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ABSTRACT: Chronic hypoxia is the most common cause of secondary pulmonary hypertension, for which the mechanisms are still unclear. Recent studies implicated an important role for microRNAs (miRNAs) in hypoxia-mediated responses in various cellular processes, including cell apoptosis and proliferation. Therefore, we hypothesized that these regulatory molecules might be implicated in the etiology of hypoxic pulmonary hypertension. Here we show that miRNA-328, a posttranscriptional regulator, was drastically downregulated in the pulmonary artery (PA) after a hypoxic assault. PA rings, Western blot, quantitative real-time PCR, in situ hybridization, and luciferase assay were used to investigate the role of miRNA-328 in hypoxic pulmonary hypertension. We found that hypoxia produced a significant inhibition of miRNA-328 expression, which was involved in PA vasoconstriction and remodeling. Overexpressing miRNA-328 in the transgenic mice remarkably decreased the right ventricular systolic pressure and PA wall thickness under both normoxia and hypoxia. MiRNA-328 inhibited L-type calcium channel-α1C expression through a miRNA-328 binding site within the 3' untranslational region of L-type calcium channel-α1C. The L-type calcium channel-α1C inhibition attenuated the PA response to KCl. Furthermore, miRNA-328 suppressed the insulin growth factor 1 receptor, ultimately leading to apoptosis of pulmonary arterial smooth muscle cells. The posttranscriptional repression of L-type calcium channel-α1C and insulin growth factor 1 receptor was further confirmed by luciferase reporter assay. These results showed that miRNA-328, an important protecting factor, plays a significant role in PA constriction and remodeling by regulating multiple gene targets in hypoxic pulmonary hypertension.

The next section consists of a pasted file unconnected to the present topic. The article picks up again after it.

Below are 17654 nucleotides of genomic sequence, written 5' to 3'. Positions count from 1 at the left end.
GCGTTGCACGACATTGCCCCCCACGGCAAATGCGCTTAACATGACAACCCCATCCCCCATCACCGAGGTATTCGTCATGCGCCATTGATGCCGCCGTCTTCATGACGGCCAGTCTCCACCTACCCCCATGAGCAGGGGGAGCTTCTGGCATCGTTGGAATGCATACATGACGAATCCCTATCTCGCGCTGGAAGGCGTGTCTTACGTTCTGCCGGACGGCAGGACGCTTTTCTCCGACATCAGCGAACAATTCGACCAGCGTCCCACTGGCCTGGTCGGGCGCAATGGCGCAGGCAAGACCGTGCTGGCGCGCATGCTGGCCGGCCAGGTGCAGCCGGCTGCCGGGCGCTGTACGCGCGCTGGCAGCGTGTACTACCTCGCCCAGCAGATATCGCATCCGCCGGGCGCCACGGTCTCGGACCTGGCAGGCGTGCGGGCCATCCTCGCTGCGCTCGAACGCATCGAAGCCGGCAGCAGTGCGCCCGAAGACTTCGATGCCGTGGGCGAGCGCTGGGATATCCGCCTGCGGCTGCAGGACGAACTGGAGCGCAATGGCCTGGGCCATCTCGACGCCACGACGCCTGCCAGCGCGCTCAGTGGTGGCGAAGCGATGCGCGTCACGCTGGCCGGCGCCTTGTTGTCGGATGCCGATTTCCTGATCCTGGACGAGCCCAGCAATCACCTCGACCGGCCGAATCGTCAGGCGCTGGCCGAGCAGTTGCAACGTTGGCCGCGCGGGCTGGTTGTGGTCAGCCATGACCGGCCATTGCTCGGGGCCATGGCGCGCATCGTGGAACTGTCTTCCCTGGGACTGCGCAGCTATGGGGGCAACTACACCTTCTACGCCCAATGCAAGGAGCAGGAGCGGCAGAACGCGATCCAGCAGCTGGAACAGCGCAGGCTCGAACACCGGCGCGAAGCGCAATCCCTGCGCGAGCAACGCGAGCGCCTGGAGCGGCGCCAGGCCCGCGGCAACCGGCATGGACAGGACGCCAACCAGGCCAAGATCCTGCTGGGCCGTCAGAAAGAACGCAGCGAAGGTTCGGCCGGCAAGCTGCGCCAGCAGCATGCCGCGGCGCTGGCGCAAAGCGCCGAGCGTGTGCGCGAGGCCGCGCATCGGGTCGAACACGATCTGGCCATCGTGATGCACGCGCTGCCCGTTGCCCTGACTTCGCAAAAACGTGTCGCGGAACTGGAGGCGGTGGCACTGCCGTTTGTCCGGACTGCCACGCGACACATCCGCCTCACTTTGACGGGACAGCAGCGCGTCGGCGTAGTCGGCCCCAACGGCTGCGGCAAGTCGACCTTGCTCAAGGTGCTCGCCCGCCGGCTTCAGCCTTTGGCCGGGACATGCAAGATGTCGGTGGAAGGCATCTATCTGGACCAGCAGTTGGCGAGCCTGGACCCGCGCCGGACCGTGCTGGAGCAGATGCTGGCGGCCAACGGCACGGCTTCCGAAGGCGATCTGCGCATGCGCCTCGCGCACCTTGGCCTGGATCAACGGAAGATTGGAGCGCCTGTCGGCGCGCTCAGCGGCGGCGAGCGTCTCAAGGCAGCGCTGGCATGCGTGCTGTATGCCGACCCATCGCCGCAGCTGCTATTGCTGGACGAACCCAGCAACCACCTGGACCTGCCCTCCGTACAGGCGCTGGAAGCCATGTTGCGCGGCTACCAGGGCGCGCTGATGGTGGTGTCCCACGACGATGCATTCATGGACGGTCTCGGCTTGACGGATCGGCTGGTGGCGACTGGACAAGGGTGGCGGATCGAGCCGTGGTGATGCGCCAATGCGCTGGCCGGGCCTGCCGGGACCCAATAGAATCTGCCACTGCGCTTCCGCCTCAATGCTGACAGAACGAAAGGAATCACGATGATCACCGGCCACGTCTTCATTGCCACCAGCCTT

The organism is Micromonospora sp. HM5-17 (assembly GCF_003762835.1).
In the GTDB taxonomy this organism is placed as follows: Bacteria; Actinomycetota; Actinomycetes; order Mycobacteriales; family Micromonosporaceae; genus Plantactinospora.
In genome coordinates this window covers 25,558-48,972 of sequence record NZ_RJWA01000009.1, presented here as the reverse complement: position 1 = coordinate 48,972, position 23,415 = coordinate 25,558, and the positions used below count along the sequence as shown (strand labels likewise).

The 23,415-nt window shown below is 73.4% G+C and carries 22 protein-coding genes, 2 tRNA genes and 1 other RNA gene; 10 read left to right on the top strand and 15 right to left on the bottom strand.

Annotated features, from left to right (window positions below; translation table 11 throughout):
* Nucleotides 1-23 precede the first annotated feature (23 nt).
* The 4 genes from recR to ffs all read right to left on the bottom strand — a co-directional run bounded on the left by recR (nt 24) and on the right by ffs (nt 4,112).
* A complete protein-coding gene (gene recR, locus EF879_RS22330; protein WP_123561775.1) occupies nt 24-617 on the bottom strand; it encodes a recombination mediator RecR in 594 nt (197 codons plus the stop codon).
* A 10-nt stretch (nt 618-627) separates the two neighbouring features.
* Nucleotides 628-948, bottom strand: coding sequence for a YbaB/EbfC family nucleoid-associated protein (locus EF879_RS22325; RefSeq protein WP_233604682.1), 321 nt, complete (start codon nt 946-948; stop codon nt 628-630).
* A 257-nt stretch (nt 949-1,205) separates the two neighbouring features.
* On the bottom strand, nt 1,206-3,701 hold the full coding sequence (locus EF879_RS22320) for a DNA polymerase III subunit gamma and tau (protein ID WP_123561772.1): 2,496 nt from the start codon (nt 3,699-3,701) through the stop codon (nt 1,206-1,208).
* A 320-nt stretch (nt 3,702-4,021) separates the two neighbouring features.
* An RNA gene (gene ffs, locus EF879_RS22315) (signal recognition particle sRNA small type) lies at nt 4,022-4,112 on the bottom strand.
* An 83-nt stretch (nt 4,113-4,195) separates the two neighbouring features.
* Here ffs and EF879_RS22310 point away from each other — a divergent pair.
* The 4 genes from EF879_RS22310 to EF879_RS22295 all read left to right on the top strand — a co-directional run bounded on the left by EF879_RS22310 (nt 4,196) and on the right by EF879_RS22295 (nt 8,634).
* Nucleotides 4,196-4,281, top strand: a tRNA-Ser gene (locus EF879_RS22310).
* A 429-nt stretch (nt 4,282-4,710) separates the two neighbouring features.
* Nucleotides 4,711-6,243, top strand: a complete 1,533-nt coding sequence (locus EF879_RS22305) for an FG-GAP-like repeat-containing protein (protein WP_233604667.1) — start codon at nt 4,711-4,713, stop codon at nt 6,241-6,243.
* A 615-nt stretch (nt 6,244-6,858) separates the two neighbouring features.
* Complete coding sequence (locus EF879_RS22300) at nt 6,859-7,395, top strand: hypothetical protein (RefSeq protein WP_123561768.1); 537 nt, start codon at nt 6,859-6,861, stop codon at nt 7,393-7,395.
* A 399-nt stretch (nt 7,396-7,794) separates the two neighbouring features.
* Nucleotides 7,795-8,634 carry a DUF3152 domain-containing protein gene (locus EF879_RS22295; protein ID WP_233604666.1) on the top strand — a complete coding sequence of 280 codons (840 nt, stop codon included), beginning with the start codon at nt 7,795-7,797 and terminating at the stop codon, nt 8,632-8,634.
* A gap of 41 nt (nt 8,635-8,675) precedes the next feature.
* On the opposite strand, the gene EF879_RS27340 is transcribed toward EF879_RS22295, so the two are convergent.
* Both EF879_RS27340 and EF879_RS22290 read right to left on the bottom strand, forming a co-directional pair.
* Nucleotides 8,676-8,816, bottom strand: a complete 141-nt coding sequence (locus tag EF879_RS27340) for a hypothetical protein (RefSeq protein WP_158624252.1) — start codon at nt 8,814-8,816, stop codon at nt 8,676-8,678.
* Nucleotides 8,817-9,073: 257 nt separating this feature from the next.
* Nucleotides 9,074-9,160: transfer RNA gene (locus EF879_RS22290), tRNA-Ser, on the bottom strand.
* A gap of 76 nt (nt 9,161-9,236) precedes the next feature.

Hypertension 03/2012; 59(5):1006-13. · 7.63 Impact Factor